Even more important to us was however the term of “periphery”, which Mateo used in a nice metaphor to denote the absence of a centre in the sense of an architectural discourse no longer grouped around a central argument. This reading came close to our own vision because Quaderns always saw itself as a platform that refrained from providing an ideological centre for the proliferating contemporary architecture. Together with the technical understanding of the concept of reality in the article realidad y proyecto, the field was opened for a project that serves as a research and fever gauge of current reality. With the concept of the “new narrative”, Mateo borrowed a term from postmodernism and gave it a new meaning. His declared interest was in the vulgarity of everyday life and the dirt of the real. Together with the periphery, he thus defined the place where new realities brewed unfiltered by artificial discourses. This was also a thesis that particularly interested us in Switzerland. For us, the periphery has always been the place where, subliminally, the so-to-say depth psychology of our culture and the hidden basic currents of society, manifest themselves. At least more than they do in this basically tidy country, which simply levels any contradictions that become evident. My article “Ein Brief aus Zürich” [A Letter from Zurich] also focused on this issue and became the most widely quoted of my articles. A calculated reduction and dryness strove to avoid the pathetic exaggeration of this zone. The trivial and somewhat dirty thus took on a regulatory significance within the project. Not surprisingly, this argument mentions Robert Venturi – a figure who, alongside Aldo Rossi, was a landmark of our work.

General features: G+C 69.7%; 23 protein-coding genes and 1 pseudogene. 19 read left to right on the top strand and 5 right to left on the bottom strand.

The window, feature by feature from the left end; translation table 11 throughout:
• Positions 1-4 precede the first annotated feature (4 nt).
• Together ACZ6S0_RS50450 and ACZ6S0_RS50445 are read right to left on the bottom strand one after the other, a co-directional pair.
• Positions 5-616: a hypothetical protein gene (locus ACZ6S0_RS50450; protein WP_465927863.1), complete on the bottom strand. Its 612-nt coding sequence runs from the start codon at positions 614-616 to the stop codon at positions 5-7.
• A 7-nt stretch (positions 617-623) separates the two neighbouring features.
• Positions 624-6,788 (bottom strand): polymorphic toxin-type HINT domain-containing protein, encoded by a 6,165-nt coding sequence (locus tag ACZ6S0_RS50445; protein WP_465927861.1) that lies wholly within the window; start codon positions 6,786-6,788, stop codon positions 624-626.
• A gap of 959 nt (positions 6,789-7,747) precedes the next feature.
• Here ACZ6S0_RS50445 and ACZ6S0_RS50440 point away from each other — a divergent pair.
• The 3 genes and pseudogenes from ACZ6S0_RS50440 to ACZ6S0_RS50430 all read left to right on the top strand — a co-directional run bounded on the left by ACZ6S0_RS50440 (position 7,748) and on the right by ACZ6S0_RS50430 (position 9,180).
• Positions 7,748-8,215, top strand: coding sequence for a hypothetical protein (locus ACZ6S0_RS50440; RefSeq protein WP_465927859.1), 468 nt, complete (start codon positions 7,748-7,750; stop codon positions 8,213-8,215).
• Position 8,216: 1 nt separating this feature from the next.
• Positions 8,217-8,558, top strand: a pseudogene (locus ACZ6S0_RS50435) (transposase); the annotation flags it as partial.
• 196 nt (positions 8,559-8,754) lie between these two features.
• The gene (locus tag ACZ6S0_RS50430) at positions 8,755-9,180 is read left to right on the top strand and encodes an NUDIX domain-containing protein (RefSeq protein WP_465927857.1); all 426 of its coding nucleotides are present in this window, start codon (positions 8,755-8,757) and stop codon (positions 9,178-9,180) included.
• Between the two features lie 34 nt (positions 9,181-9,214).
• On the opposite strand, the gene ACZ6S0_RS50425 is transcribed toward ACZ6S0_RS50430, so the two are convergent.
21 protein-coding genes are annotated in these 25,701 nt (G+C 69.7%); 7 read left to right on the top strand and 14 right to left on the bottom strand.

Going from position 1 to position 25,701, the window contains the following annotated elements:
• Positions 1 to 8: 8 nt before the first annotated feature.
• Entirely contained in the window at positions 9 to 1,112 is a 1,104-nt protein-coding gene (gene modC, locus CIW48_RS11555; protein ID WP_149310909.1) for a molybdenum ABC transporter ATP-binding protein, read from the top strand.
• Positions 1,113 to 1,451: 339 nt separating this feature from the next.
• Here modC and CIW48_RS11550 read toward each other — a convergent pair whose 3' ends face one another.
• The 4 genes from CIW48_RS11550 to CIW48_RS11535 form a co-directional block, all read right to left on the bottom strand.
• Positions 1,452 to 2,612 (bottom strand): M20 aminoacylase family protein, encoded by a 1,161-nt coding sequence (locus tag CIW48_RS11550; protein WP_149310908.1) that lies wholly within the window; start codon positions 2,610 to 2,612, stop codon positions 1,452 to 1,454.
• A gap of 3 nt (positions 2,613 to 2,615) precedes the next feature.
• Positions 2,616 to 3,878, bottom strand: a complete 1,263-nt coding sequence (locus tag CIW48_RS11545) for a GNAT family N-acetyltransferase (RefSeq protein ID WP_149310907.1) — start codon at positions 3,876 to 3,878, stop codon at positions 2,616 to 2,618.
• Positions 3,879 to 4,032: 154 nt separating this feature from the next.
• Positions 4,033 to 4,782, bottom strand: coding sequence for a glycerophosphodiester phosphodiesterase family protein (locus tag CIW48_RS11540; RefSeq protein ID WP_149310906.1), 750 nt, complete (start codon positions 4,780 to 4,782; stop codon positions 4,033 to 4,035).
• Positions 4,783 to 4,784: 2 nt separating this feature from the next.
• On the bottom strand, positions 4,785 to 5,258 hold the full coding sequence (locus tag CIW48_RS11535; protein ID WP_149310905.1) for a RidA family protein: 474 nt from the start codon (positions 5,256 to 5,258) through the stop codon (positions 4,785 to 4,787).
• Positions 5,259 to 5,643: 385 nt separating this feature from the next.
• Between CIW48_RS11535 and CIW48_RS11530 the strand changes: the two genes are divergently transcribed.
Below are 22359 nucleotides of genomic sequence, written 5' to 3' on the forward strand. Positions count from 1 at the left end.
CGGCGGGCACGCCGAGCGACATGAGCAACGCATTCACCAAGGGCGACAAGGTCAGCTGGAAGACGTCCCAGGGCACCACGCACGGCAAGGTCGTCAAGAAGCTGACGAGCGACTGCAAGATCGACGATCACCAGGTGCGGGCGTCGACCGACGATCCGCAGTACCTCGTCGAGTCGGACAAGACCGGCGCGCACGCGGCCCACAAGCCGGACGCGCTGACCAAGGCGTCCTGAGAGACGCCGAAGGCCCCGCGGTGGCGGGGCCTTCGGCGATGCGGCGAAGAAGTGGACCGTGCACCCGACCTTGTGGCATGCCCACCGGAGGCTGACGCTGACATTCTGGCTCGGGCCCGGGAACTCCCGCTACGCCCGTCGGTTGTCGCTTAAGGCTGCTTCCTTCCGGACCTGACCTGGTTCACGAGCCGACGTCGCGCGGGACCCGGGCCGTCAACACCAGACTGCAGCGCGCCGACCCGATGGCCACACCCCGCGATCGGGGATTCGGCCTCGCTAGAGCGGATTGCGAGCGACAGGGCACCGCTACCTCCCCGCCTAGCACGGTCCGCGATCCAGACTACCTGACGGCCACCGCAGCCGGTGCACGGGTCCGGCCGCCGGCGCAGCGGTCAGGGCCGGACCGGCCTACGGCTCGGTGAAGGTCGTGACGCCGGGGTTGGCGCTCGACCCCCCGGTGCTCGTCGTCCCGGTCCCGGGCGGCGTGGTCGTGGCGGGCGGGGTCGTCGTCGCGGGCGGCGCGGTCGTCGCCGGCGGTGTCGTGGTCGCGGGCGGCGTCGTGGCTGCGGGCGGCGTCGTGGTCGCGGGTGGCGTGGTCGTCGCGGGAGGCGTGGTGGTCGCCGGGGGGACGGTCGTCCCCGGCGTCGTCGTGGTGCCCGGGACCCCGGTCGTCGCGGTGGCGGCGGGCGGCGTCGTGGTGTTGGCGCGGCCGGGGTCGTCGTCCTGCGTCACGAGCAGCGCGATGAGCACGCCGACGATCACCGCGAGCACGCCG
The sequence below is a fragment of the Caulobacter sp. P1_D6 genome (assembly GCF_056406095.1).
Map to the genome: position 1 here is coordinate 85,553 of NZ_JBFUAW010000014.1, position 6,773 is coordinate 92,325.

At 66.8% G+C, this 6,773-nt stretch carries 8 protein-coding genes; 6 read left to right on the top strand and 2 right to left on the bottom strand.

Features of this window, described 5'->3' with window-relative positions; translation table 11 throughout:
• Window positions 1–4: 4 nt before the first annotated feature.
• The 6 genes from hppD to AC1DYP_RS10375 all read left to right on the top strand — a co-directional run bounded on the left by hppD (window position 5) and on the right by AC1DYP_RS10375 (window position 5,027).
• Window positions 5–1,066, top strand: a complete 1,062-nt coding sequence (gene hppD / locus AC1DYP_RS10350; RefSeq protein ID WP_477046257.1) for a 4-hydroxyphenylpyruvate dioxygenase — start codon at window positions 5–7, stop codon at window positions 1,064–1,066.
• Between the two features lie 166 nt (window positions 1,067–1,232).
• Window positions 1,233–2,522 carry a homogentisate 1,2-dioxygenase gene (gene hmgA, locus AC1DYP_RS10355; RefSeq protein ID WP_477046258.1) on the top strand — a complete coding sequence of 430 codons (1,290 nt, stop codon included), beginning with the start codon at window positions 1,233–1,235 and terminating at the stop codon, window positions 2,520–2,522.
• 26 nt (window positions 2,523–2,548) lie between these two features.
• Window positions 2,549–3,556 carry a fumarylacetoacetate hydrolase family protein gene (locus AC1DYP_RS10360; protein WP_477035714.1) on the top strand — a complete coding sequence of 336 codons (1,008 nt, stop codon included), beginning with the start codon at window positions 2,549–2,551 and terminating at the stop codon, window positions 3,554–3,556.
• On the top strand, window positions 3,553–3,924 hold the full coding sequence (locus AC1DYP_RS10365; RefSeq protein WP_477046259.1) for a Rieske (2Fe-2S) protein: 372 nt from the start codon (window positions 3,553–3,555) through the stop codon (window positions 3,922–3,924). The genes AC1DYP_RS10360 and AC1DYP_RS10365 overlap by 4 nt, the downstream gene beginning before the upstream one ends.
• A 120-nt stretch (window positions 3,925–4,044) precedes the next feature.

The non-peripheral places were those places in which process and form were connected with spruced-up reason. What an interpretation!
Overall, the argument concludes in a refusal to acknowledge the hegemony of a single argument, but also in the concept of a project dedicated to the study of contemporary reality.
Mateo pleads for hard, dry, and cool approaches, which are inescapable mental states if reality is the measuring criterion of the project. The three articles bear witness to an author to whom nothing is more alien than neo-romanticism. In a wonderful little text (Eros & Tanatos), which is almost a poem, Mateo notes that architecture can monumentalize the moment when it uncompromisingly, coolly, and severely turns towards reality – recognizably so for anyone to whom time means nothing but eternity everything. An illustration of this idea can be found in the great interview with Wim Wenders!